Do I just need a replacement (1,2,3 hole as applicable) head gasket and a bucket of coolant? I've got torque wrenches and sockets.

Angle guage in the post as per your PM.

Yes, you will need a head gasket and, unless you like weight lifting (looking at you I cannot imagine that to be the case! :D) some manifold gaskets too. I would reccomend new head bolts as they are stretch bolts - so in short, buy a de-coke kit which will have all the rubbers for the rocker cover and valve stem oil seals too. Check out the main stealer price for parts as some stuff (like bolts) can be cheaper there than at the motor factor - I discovered this when changing the Freelander head repeatedly. :( Oh no, the Freelander, I am all depressed now I have thought about that...

Chris

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Further to my musings on head gaskets I've done some numbers and I'll share here. Considering I want to do more tuning work on the LR in the future (especially on the turbo) I shall fit the thickest gasket. It's common practice in petrol engines to lower the compression ratio when supercharging or turbocharging to prevent knocking, and the same principle in a diesel will reduce the very highest pressures, at the slight expense of fuel consumption (when operating off-turbo).

For engines which currently have the standard 19.5:1 compression ratio with a 2-hole gasket, the following applies:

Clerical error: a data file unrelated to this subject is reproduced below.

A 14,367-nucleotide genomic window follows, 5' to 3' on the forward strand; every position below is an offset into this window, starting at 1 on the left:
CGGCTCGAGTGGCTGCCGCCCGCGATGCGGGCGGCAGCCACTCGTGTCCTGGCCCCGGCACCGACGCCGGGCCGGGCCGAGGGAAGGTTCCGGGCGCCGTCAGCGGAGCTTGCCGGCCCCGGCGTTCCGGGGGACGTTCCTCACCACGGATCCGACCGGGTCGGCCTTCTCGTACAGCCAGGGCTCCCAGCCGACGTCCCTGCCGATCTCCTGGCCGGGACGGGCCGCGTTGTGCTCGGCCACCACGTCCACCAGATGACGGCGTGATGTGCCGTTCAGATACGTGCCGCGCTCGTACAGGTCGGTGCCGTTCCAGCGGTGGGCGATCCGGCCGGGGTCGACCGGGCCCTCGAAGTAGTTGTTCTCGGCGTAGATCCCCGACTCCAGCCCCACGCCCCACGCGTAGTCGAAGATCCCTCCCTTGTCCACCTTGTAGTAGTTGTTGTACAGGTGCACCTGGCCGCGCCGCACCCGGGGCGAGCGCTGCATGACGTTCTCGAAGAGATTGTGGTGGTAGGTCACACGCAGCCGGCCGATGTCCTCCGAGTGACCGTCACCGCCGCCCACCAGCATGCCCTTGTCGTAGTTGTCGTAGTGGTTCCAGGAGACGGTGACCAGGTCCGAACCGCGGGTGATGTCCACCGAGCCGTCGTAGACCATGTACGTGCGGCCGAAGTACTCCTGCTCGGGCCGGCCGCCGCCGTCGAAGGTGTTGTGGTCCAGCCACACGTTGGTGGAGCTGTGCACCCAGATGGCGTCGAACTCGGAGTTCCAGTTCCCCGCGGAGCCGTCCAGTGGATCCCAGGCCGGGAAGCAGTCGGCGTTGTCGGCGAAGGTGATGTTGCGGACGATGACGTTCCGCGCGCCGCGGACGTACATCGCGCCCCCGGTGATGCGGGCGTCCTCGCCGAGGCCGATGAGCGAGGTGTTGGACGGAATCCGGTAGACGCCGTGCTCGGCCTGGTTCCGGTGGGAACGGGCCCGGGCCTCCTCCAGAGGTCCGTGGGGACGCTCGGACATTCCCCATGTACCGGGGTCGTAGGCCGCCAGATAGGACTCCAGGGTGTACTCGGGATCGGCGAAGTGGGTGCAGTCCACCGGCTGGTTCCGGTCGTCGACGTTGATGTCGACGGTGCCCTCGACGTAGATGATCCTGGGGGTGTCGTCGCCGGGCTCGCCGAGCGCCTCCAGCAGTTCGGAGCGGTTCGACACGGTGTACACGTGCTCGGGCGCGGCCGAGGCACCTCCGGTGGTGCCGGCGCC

gasketthicknesses.jpg

This means that compression will be down by 6% on all cylinders, or to look at that another way, the boost can be increased by 6% so that compression energy can come from the (free) exhaust gas instead. It will have more lag and use the turbocharger more, but that shouldn't be for too long.

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This means that compression will be down by 6% on all cylinders, or to look at that another way, the boost can be increased by 6% so that compression energy can come from the (free) exhaust gas instead. It will have more lag and use the turbocharger more, but that shouldn't be for too long.

Is power directly proportional to compression ratio? In a diesel, I suspect not.

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No y'eejit, it's proportional to expansion ratio. The difference is, at a lower CR and higher boost pressure you'll only expand through the same ratio (hence poorer fuel consumption) but by working higher up the P-V curve you'll extract more energy (or the same energy with less stress on the engine) as I understand it.